Tuesday, 6 November 2007

A diamond in the ash

Here's a great review of a production in New York of Cyrano de Bergerac, a play I've seen several times, once in a ruined abbey, once with Philippe Volter, not to mention the films with the great Depardieu and with Jose Ferrer. Unlike most reviews for anything, it's made me want to see the show John Lahr is talking about: Kevin Kline stars, it's the Anthony Burgess translation, it's a fantastic work in the first place. So much so that it could survive even Roxanne, the 1987 film with Steve Martin and Daryl Hannah which stripped the story of its setting, which is essential, and removed from it a fundamental characteristic: it's a pastiche. Rostand was writing in fin de siècle Paris, the most fashionable spot on the planet, about Arras in 1640, and writing too in alexandrines. Those are two important effects in Rostand's original which the Martin film loses. Although to be fair, Steve Martin himself would be hard to better had the film gone down a more traditional track. Kevin Kline might give him a run. Remember Otto in A Fish Called Wanda? Otto had what Cyrano has, until his dying breath -- panache.

It's often said that Rostand provided a counter to the increasing naturalism in the theatre (and the arts in general) with his fantasy of temps perdus. I think that view is superficial and simplistic, and ignores the fact that realism had been a current in painting (where France led the world) since the time of Courbet half a century before, and in drama Europe-wide for at least 20 years prior to Cyrano -- Ibsen's A Doll's House was produced in 1879. Rostand wasn't countering artistic realism, he was employing contrary techniques to do the same job by forcing the issues to stand out. The important point about pastiche is that it is an alienation effect, as Brecht later called it. Even a cursory reading of the text, meanwhile, would make it clear that Rostand was not telling a story set in 1640 as such. That's something there's no room to go into here (nor any desire, I should imagine). A translation is available at Project Gutenberg, though not the Burgess translation sadly.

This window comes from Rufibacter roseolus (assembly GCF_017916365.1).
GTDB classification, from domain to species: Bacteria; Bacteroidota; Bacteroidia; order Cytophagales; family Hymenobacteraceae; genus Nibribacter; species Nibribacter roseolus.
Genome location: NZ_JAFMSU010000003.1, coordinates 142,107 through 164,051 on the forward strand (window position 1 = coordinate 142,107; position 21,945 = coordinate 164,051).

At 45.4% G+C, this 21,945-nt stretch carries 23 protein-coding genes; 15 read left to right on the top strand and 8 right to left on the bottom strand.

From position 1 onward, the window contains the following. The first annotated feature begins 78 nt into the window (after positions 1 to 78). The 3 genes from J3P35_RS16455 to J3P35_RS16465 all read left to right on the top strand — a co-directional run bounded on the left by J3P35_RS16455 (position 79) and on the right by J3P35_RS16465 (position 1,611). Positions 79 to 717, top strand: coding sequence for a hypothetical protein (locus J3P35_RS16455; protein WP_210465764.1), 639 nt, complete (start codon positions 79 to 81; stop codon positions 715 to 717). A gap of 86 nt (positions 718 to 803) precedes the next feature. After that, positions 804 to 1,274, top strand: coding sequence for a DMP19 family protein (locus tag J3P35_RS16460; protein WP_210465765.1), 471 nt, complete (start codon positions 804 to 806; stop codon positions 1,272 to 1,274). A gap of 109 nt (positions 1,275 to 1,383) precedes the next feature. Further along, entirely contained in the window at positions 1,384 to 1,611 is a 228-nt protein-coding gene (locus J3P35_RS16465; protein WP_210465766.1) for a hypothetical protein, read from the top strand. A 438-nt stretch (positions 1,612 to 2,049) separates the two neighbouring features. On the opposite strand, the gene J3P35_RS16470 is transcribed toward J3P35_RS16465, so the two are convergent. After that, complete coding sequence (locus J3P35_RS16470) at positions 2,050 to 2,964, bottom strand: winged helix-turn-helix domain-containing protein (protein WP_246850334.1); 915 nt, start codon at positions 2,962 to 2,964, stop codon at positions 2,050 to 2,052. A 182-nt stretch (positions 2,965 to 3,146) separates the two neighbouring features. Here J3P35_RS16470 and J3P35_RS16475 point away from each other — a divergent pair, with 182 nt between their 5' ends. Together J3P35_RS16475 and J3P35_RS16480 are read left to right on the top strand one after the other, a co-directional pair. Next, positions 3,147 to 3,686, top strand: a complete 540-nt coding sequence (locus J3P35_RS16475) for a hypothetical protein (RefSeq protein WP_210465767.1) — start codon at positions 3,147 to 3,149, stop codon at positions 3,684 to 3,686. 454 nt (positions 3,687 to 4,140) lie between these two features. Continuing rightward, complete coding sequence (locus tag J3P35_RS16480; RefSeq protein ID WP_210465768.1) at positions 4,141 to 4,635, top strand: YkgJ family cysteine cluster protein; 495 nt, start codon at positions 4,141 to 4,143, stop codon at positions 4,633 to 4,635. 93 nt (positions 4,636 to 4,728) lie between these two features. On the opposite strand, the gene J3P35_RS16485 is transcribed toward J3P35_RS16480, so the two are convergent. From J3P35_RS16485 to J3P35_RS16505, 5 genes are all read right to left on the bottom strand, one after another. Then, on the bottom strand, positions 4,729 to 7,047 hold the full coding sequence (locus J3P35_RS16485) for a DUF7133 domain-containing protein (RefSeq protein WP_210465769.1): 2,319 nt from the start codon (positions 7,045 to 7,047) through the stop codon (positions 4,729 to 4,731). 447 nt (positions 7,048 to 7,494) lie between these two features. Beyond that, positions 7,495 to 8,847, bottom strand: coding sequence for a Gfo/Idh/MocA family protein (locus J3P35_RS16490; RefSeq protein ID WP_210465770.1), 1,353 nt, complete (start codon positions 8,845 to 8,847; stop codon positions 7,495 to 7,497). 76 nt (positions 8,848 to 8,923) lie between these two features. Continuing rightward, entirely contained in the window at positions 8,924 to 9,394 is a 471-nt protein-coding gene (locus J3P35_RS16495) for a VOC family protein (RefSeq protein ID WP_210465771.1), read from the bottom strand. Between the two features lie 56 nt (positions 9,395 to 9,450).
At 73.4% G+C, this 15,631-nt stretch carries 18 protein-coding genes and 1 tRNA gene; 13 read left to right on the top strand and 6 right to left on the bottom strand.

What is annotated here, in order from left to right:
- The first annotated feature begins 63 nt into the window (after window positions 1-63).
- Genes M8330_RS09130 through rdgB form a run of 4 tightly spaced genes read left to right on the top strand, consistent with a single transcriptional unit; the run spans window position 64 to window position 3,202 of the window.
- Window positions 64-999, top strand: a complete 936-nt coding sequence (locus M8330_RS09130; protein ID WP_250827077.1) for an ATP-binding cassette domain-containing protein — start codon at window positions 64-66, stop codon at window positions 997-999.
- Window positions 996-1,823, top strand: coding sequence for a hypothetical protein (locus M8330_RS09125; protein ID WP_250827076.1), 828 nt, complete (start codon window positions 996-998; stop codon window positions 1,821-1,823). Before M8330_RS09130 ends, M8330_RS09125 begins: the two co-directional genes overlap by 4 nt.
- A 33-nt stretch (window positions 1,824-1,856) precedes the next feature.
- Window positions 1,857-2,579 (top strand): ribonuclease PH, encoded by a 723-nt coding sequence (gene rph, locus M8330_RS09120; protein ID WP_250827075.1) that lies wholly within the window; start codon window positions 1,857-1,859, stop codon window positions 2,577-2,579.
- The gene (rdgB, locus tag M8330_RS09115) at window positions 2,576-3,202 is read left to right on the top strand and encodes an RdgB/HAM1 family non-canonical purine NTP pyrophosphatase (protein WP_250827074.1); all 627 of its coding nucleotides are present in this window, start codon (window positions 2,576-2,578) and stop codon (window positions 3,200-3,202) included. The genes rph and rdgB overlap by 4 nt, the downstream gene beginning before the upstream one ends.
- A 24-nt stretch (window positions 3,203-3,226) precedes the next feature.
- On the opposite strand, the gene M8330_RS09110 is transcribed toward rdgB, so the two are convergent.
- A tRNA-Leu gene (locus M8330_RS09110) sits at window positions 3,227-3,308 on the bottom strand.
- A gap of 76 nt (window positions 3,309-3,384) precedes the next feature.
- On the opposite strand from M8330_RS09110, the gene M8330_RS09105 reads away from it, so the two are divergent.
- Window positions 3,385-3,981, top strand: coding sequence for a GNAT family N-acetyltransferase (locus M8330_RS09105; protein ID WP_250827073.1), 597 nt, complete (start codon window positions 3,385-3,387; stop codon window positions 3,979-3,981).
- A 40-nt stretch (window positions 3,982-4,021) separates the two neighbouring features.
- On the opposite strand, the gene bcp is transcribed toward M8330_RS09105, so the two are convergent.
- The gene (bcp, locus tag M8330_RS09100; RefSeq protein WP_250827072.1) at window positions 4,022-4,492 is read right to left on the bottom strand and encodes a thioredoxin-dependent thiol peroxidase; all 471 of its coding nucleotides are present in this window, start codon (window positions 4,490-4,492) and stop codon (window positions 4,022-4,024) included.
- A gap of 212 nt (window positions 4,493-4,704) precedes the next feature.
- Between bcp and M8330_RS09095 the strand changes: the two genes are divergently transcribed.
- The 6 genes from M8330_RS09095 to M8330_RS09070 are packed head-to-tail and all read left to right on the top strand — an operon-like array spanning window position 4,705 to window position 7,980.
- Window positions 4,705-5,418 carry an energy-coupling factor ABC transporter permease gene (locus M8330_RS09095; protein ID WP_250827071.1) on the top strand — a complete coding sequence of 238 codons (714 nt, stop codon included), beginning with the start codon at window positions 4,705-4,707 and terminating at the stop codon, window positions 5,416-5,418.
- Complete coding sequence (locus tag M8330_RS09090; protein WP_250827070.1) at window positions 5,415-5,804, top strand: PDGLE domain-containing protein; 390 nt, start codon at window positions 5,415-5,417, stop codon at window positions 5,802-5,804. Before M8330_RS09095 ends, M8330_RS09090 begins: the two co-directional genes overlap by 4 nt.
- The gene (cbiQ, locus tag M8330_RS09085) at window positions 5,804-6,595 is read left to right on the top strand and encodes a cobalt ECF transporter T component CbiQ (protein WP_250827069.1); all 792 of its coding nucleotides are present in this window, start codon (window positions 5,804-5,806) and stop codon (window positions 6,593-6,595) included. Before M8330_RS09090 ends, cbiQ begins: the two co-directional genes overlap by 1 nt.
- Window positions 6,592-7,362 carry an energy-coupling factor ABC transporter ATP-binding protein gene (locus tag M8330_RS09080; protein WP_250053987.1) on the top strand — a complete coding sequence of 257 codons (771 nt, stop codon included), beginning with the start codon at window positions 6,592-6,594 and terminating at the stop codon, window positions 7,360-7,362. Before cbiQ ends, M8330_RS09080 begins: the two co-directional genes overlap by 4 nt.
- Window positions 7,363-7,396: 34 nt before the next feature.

Incidentally, Cyrano was a real person, a military man and playwright. At the time of the main action in Rostand's play, he would have been 21. Edmond Rostand, meanwhile, was the youngest person ever admitted into the Académie Française, though he had to wait until he was 33 years old, four years after writing Cyrano.